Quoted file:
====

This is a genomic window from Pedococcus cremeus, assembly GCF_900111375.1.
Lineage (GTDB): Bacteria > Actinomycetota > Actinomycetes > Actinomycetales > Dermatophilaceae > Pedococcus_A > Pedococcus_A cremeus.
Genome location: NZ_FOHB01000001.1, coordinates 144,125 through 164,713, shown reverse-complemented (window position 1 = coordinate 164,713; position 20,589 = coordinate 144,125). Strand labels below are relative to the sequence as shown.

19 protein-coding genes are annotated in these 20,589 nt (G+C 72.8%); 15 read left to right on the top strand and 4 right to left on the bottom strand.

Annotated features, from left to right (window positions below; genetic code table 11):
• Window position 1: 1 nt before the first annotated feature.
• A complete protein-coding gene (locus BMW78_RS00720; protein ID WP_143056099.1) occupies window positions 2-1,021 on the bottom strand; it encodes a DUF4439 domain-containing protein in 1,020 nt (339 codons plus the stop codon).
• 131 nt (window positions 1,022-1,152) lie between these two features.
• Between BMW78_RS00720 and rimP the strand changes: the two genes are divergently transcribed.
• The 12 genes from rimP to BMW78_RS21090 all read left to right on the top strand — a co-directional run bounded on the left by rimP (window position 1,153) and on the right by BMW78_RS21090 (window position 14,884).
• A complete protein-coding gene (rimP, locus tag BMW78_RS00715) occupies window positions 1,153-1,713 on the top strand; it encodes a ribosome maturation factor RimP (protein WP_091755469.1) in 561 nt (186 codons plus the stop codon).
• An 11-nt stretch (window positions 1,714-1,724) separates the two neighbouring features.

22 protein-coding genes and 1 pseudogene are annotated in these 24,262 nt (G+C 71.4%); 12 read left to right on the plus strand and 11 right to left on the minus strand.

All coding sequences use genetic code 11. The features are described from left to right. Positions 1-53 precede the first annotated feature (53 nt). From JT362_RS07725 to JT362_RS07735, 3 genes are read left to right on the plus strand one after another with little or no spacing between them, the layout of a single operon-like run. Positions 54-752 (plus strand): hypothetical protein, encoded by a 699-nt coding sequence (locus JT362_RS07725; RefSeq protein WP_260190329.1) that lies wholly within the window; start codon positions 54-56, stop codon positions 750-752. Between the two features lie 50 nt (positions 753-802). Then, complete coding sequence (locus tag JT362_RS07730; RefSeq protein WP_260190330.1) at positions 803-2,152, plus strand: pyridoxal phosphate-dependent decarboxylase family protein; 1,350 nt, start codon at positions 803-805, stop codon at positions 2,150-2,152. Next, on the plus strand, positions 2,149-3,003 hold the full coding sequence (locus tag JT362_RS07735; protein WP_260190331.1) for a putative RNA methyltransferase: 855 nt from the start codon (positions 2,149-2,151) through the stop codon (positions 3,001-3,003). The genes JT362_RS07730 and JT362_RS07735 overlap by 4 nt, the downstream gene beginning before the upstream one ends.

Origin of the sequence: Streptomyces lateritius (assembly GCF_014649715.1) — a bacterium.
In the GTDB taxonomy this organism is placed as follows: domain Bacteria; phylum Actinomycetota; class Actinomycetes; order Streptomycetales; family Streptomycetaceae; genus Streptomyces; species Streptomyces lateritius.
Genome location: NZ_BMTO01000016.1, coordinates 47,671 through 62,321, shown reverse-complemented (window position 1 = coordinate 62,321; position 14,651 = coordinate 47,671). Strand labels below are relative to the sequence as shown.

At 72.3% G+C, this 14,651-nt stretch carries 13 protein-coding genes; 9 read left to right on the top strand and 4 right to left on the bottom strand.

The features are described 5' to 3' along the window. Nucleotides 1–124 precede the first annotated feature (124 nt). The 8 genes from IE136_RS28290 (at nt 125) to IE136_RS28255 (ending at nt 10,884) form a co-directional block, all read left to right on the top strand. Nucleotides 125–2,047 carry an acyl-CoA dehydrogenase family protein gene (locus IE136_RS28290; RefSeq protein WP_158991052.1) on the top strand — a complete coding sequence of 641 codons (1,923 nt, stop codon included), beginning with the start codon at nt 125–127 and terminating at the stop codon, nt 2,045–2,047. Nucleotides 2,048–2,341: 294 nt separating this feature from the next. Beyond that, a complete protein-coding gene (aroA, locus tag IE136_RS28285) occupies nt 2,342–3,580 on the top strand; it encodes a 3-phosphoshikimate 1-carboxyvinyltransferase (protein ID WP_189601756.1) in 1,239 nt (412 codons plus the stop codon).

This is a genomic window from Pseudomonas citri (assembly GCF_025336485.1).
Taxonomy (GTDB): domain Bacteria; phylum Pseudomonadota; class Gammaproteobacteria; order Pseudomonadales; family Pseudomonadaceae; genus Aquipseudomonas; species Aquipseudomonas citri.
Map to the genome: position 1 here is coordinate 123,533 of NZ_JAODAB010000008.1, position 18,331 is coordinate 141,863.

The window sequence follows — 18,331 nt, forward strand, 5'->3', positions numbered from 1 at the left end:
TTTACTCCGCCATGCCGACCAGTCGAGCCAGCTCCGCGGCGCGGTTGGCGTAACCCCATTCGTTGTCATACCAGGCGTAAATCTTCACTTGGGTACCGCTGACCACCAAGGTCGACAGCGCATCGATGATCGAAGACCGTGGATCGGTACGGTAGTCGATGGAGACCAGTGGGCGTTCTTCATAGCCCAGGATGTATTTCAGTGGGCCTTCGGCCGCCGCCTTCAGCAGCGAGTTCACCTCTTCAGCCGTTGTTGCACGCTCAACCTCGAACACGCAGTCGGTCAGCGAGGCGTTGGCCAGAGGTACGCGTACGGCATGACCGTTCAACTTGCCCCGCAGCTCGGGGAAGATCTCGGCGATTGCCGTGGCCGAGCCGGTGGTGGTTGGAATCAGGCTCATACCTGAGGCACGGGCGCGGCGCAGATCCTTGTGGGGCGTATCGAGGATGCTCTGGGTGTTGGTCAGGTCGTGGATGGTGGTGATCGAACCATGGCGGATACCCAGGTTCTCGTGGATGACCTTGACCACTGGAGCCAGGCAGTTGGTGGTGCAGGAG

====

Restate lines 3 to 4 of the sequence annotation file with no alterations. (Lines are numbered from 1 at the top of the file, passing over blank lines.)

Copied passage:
Genome location: NZ_FOHB01000001.1, coordinates 144,125 through 164,713, shown reverse-complemented (window position 1 = coordinate 164,713; position 20,589 = coordinate 144,125). Strand labels below are relative to the sequence as shown.

19 protein-coding genes are annotated in these 20,589 nt (G+C 72.8%); 15 read left to right on the top strand and 4 right to left on the bottom strand.